Welcome to the Machine
Not a day goes by that I don't hear a story about self-driving cars or automation in commerce and industry. As the debat continues to rage about whether automation or free trade has had a bigger negative affect on the American job market (newsflash, it's automation) we hear of the wonders of cars that transport their passengers without the use of a human driver. Drones are carrying out, quite clumsily, the more pugilistic exertions of our foreign policy. There is more and more talk of artificial intelligence and even meat that is being grown in laboratories without the presence of animals. Yes, ladies and gentlemen,we masse the day where the local grocery store is peddling Petri dish pork chops. It seems there is nothing that our machines cannot do for us.
The Industrial Revolution came with the promise of greater efficiency, shorter work days, and a more prosperous and better life. Factories drew people to cities. No longer would people be required to live with the indignity of working on their own land, with their own families. Jobs would be plentiful,money would solve the world's problems.
The War Between the States represents the victory of the industrial economic model of New England over the agrarian economic model of the Deep South. Beginning with Reconstruction northern companies moved their operations to the South where cheap labor was plentiful and regulations were fewer. Doesn't that sound familiar?
And by some measure, this brought good things to the South. Schools, stores, basic utilities,and other "progress" came along with industry. People began to workin factories and mill towns were established and thousands of Southerners have family stories of the generation that grew up and earned a living in the cotton mills. Instead of putting cotton on ships bound for Liverpool, Southern cotton was spun in these mills. But often the workers found themselves hopelessly in debt to the company store. Chances of people making a living independent of corporations shrunk and the only people who got rich off of it all were the Northern barons and the politicians that helped them. And now the mills are either being transformed into loft apartments and shopping centers or they're being disassembled to take advantage of the salvage price of vintage bricks and beams. The large work force that used to make thread are forced to scramble to pickup the fewer jobs babysitting robots in today's automated industries. Those cotton mills have all moved to Mexico or other places where cheap labor is plentiful and regulations are few.
And wuile this practice is common with big corporations, it takes little effort to find the instances in which our government has determined that these companies are "too big to fail", not because their strength and power insulate them from failure but rather because big centralized government is a machine as well. These are the bedfellows who are running the country - the economy, the environment, every policy you can possibly imagine. This will start sound like an Alex Jones conspiracy theory.But that isn't really what it is. There is no large scarle collusion needed when the powerful are in charge of everything. When 535 members of Congress have something or someone that can benefit them,there's no need for a larg scale conspiracy. But find a small operator that needs some help. Those folks aren't too big to fail.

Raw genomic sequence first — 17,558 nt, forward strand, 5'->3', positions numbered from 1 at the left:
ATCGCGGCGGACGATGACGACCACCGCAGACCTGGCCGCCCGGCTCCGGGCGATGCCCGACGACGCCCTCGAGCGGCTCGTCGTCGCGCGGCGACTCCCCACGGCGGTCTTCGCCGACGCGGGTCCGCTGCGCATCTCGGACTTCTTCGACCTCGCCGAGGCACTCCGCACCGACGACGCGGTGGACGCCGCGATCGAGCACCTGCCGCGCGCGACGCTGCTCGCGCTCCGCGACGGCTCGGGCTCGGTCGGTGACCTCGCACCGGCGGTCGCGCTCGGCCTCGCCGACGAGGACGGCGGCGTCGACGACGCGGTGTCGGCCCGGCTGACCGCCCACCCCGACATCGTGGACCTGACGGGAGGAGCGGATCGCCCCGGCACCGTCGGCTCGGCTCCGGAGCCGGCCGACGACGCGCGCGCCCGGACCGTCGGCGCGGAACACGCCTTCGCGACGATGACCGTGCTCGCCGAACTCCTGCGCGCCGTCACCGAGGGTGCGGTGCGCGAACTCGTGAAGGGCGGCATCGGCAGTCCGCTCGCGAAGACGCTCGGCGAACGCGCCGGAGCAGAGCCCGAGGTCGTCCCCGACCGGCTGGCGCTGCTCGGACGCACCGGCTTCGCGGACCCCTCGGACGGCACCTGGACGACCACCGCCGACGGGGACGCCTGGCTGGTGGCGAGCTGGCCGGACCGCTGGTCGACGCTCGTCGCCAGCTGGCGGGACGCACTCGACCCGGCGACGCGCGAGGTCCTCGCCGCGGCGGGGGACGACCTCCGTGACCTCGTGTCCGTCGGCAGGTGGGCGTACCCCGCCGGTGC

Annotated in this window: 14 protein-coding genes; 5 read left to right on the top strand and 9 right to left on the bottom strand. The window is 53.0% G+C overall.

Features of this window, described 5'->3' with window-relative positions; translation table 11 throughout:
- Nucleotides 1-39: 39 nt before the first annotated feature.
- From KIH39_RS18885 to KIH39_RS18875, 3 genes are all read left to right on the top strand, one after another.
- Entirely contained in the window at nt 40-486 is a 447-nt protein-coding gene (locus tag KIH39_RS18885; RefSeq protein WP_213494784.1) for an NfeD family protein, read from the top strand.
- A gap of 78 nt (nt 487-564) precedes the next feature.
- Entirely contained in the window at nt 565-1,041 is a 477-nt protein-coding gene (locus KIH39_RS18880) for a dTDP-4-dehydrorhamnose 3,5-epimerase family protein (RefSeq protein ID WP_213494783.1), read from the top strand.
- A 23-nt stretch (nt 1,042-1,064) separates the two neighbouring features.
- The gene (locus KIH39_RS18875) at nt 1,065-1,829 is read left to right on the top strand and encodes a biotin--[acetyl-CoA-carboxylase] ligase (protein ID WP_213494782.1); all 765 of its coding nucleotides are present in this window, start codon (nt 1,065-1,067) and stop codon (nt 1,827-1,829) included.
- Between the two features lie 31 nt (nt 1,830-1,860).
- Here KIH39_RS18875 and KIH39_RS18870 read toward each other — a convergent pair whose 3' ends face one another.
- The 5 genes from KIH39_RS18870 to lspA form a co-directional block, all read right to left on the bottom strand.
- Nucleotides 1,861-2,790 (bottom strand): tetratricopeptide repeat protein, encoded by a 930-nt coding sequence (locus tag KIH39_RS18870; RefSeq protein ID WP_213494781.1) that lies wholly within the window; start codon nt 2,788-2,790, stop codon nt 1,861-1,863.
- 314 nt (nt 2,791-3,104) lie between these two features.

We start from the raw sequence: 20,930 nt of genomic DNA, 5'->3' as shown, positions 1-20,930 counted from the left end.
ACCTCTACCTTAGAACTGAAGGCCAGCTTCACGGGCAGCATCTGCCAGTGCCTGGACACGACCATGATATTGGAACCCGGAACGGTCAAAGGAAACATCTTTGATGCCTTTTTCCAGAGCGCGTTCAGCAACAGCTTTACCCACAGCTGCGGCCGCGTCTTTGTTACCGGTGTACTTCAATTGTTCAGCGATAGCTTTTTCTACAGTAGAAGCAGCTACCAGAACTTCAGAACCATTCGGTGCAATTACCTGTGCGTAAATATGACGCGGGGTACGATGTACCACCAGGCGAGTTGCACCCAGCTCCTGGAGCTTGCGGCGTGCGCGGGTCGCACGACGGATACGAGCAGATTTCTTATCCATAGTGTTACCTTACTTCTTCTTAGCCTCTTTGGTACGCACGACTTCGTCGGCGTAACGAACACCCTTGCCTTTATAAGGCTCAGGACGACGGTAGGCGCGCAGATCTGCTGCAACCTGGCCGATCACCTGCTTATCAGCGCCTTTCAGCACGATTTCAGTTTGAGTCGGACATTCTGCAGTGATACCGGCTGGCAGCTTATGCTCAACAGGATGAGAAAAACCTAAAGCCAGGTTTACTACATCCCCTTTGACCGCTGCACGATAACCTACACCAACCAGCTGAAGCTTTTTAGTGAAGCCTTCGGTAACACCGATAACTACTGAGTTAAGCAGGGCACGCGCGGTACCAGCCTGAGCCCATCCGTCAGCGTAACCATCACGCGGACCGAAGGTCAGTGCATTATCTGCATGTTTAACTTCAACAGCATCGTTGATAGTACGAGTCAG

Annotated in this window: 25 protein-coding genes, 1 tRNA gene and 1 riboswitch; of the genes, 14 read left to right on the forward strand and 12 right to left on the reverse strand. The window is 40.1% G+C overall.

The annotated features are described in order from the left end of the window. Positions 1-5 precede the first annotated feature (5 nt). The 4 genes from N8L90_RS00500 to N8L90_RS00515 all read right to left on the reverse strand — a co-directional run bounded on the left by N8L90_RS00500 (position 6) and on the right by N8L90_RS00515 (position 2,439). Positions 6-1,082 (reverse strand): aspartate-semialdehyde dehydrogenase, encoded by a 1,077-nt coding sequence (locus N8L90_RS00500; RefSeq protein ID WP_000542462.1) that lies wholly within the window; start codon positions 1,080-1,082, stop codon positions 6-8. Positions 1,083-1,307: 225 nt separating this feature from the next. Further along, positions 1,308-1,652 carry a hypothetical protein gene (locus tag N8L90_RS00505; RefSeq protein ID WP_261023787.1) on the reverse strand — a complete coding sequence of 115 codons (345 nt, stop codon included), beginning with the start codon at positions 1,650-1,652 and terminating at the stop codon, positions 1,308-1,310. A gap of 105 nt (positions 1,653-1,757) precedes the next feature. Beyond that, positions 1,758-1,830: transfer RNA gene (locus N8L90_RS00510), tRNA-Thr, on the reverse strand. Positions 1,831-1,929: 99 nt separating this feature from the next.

And then there is the dog and pony show of regulation. They pass such legislation promising to place the yoke on the rich and the big companies and to make the world more fair for those less fortunate. But the problem with that line of thought is that the people who can afford the lawyers and litigation to wade through all the regulation are the major corporations and the rich. So the only ones being limited by the regulations are the small businesses and working folks.
Sowhen I take to this keyboard and rant against these machines, when I advocate for small businesses and advocate for aloof those people brave enough to try to make a living on their own land alongside their families, when I groan every time Ihear another story on a self-driving Carroll artificial intelligence, it's not because I oppose free markets or progress (as the modern world calls it). On the contrary, I'm fighting for a fair shake for those people who aren't working as a gin a machine, who haven't been reduced to a number on a spreadsheet,Ned I'm hoping for a day when more people will be free to find their own way in this world without being beholden to a big business, and big bank, or a big government.
That, my friends, is Liberty.
3/24/2017 11:44:57 am
Sam, this is more history repeating itself; specifically, the history of the Industrial Revolution as played out in Victorian England (and the history of my family). When you have time, seek out a history of Victorian England. A bio of Victoria herself might be good. Follow the trajectory of her life and her governments and the great divide between the haves and the want-to-haves and the have-nots as they scramble to adjust to this new normal. Here we are, almost 200 years later, repeating the whole ugly mess as we struggle to embrace a new economy from industrial to internet. The parallels are too keen to miss.
3/24/2017 01:03:20 pm
Absolutely. We've drug people into cities with the promise of success in a modern world. Now we have huge pockets of people with no meaning, no purpose, and, worst of all, no way to find their way back to a way of life that gave them more control over their survival or success.
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Historian, self-proclaimed gentleman, agrarian-at-heart, & curator extraordinaire